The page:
Philips Arena Renovation Could Start Soon "TMNT" Returning As Chicagoland Race Sponsor Goodell: NFL "Studying" Marijuana Use Joshua-Klitschko To Draw Record Crowd NFL Draft Overnight Best Since '14 Sources: Pacers' Bird Stepping Down Raiders Hosting Draft Party In Las Vegas SBJ In-Depth: Facilities - Concessions Jack Link's Gets Creative With Draft Exposure Sharapova's Return Injects Needed Star Power
After Panthers Owner Wayne Huizenga took his team public in November '96, his "first move" was the acquisition of two resort hotels owned partly by Huizenga and other team officials, "a move that enriched Huizenga, his friends and others who have invested with him," according to Edward Wyatt of the N.Y. TIMES. The floatation "has all worked out grandly for Huizenga, whose original investment in Florida Panthers Holdings has nearly tripled in value" to $150M. Initial investors "have done well, but many of those who bought subsequently have, at best, broken even," and some "profitable investors who got in early have expressed outrage, believing that Huizenga and his friends profited improperly. Three class-action lawsuits seeking damages have been filed by shareholders" (N.Y. TIMES, 3/25). WAYNE'S WORLD: Wyatt reports that the initial resort deals, "unrelated to the hockey club, sent the price of Panther stock soaring. But despite the sharp increase, the company did not adjust the number of shares it had offered to exchange for the resorts before the deal closed." By "ignoring a common practice when acquisitions are paid for with shares of stock, the company ended up paying" $225M for the two resorts, three times the original price. Wyatt adds that despite the teams' losses, the market value of FL Panthers Holdings "has increased sixfold" since the company went public. Profits from the hockey and arena-management operations, which now account for only about 10% of the company, "will be a blip on the company's financial screen." Wyatt: "For Huizenga, little about Florida Panthers Holdings has to do with hockey" (N.Y. TIMES, 3/25).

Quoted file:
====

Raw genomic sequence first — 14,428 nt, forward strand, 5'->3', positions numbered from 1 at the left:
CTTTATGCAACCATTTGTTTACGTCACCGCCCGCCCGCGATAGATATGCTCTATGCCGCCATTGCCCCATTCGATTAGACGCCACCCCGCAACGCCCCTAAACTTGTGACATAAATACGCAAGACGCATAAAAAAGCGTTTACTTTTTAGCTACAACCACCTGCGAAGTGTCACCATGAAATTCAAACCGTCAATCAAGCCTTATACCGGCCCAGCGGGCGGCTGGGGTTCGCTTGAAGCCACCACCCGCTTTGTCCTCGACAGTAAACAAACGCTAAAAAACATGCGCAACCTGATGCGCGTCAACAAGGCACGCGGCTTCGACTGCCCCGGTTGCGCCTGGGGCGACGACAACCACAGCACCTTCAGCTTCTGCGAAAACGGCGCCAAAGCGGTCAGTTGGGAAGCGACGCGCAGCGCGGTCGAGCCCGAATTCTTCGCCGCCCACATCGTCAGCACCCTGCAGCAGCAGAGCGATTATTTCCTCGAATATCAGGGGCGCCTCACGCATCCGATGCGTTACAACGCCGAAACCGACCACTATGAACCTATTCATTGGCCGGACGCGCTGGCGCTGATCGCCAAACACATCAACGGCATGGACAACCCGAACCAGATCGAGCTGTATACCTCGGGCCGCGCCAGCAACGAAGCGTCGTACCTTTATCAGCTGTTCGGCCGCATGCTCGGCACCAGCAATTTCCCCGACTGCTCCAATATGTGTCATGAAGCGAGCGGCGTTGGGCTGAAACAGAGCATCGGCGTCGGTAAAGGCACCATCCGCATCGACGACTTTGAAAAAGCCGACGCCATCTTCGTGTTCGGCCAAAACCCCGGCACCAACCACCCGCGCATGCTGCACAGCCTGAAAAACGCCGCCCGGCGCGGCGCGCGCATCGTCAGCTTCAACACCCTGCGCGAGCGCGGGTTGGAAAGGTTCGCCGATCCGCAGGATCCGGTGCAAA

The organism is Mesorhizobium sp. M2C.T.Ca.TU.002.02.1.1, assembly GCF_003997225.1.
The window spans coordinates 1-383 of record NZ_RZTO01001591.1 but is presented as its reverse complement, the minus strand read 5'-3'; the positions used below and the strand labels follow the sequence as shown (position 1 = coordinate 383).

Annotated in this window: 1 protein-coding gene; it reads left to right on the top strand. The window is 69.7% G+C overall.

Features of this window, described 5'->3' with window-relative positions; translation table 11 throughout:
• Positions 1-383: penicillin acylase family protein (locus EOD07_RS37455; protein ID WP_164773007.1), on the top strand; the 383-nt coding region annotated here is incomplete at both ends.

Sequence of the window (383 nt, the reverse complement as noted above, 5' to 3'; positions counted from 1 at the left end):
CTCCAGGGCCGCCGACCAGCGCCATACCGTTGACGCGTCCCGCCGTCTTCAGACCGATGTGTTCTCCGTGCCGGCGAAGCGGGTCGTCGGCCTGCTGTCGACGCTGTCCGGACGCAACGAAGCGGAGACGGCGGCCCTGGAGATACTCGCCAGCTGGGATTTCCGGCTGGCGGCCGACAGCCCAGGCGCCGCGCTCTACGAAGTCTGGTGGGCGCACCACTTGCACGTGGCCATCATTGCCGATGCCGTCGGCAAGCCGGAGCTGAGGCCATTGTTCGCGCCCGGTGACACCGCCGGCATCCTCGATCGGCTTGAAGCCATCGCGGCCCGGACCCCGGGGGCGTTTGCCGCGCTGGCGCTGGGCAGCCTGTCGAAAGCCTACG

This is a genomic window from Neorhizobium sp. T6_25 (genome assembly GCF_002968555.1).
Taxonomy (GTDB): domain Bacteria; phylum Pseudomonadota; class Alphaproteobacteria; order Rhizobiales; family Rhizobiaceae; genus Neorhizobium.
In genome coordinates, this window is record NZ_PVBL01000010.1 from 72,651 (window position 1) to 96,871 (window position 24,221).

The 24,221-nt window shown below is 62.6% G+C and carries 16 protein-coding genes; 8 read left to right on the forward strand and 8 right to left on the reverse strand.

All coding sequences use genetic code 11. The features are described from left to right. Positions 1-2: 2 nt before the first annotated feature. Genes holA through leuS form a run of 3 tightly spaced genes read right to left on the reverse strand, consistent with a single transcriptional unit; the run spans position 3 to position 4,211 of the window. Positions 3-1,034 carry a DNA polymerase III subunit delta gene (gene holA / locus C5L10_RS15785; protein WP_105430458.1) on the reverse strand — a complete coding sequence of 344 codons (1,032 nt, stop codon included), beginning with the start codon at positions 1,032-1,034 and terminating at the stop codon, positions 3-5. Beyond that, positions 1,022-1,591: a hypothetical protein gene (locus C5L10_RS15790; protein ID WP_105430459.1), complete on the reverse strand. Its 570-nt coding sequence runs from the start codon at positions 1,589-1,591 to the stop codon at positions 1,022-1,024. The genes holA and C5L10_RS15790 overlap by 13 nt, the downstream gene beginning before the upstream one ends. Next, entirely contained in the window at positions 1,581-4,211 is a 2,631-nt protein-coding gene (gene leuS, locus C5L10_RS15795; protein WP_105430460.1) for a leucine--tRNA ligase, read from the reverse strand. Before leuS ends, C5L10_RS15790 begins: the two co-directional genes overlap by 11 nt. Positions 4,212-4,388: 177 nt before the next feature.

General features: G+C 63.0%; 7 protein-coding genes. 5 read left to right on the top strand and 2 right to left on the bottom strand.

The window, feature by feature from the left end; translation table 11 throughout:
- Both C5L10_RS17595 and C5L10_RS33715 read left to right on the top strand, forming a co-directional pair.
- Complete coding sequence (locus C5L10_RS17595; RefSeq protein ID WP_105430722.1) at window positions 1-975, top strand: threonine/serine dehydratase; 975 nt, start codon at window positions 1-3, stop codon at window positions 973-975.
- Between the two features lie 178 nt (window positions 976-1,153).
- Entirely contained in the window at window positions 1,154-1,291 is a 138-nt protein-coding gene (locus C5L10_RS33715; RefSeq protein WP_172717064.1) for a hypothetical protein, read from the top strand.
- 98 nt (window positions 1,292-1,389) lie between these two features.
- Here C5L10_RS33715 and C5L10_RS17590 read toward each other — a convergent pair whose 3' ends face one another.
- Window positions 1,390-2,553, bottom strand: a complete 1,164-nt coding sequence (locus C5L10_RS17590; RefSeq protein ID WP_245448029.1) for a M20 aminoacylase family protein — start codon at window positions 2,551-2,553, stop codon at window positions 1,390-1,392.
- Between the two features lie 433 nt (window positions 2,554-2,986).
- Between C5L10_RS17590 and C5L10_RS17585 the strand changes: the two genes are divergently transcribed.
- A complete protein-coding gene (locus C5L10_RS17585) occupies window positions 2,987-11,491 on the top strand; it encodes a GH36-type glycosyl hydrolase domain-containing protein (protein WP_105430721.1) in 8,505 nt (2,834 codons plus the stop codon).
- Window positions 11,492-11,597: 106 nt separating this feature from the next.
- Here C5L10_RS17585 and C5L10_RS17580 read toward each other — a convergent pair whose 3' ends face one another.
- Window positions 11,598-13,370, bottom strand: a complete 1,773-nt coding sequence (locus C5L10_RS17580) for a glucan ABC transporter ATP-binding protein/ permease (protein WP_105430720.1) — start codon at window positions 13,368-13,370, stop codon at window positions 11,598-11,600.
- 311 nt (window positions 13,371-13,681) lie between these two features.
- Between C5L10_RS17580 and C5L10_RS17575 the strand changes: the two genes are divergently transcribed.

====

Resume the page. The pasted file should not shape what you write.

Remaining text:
NOTES: Tom Clancy disputed a report that he will sell his minority interest in the Orioles in acquiring the Vikings: "I plan to follow all league rules, but nobody has asked me to sell my interest in the Orioles." Clancy's partner Marc Ganis admitted that his comments saying Clancy would sell his stake was a "misunderstanding" (Baltimore SUN, 3/25)....The Islanders hired NY-based Diamond Promotion Group to market the team and handle promotional programs, fan forums and other events (NEWSDAY, 3/25)....The ECHL's first franchise in GA will be called the Augusta Lynx (HOCKEY NEWS, 3/27 issue)....The Anaheim Bullfrogs, formerly of RHI, have joined Major League Roller Hockey (MLRH). MLB: Cablevision CEO James Dolan said that Yankees Owner George Steinbrenner told him the "ballclub is not for sale." But Dolan said that "his company will continue have a close relationship with Steinbrenner" (CNBC, 3/24)....Pro Player Stadium is expected to be sold out for the Marlins' season-opener on Tuesday (SUN-SENTINEL, 3/25)....In Cincinnati, Managing CEO John Allen is profiled by Bill Koch. Asked about his relationship with Marge Schott, Allen said, "Marginal at best." But Koch wrote that under Allen, the Reds "finally have a plan. If all goes well this year, if the Reds can draw about 1.8 million fans, they might actually make a little money" (CINCINNATI POST, 3/24)....The Orioles will have the largest player payroll in MLB history this season at $74.3M. The Braves will open the season with a payroll of $71.6M, followed by the Red Sox at $71.3M and the Yankees at just under $68.3M (WASHINGTON POST, 3/25).
A mediator "issued a non-binding ruling" that the Twins are "free to terminate the team's Metrodome lease after this season," according to Patrick Sweeney of the ST. PAUL PIONEER PRESS. Robert Bowen, a retired judge hired by the Twins and the Metropolitan Sports Facilities Commission (MSFC), gave his ruling yesterday. The Twins lease allows them to terminate their agreement, provided they met either of two conditions: attendance less than 80% of the AL average from '95-97 and audited financial records showing a cumulative operating loss for the same period. Because Bowen's ruling "was non-binding," the MSFC may file suit to try to "bind" the Twins to the lease. MSFC Exec Dir Bill Lester: "We'll have to evaluate our options -- whether that's court or not" (ST. PAUL PIONEER PRESS, 3/25). MSFC Chair Henry Savelkoul: "The court situation will be a last, last, last resort" (Minneapolis STAR TRIBUNE, 3/25).